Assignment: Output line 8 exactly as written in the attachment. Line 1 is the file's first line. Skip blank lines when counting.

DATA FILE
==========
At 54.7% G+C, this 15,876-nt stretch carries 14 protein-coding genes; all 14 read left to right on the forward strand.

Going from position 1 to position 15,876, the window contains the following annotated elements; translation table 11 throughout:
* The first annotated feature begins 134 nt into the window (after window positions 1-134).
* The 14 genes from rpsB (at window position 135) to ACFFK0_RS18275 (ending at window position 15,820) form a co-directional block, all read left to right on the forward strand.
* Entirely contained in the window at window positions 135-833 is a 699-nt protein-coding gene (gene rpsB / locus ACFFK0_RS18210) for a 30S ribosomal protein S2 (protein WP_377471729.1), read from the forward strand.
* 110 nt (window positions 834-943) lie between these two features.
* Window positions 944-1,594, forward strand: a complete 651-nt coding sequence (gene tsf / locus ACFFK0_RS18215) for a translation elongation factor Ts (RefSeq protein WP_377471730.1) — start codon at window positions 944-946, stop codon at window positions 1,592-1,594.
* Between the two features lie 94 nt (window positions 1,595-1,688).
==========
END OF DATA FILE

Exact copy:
* Between the two features lie 94 nt (window positions 1,595-1,688).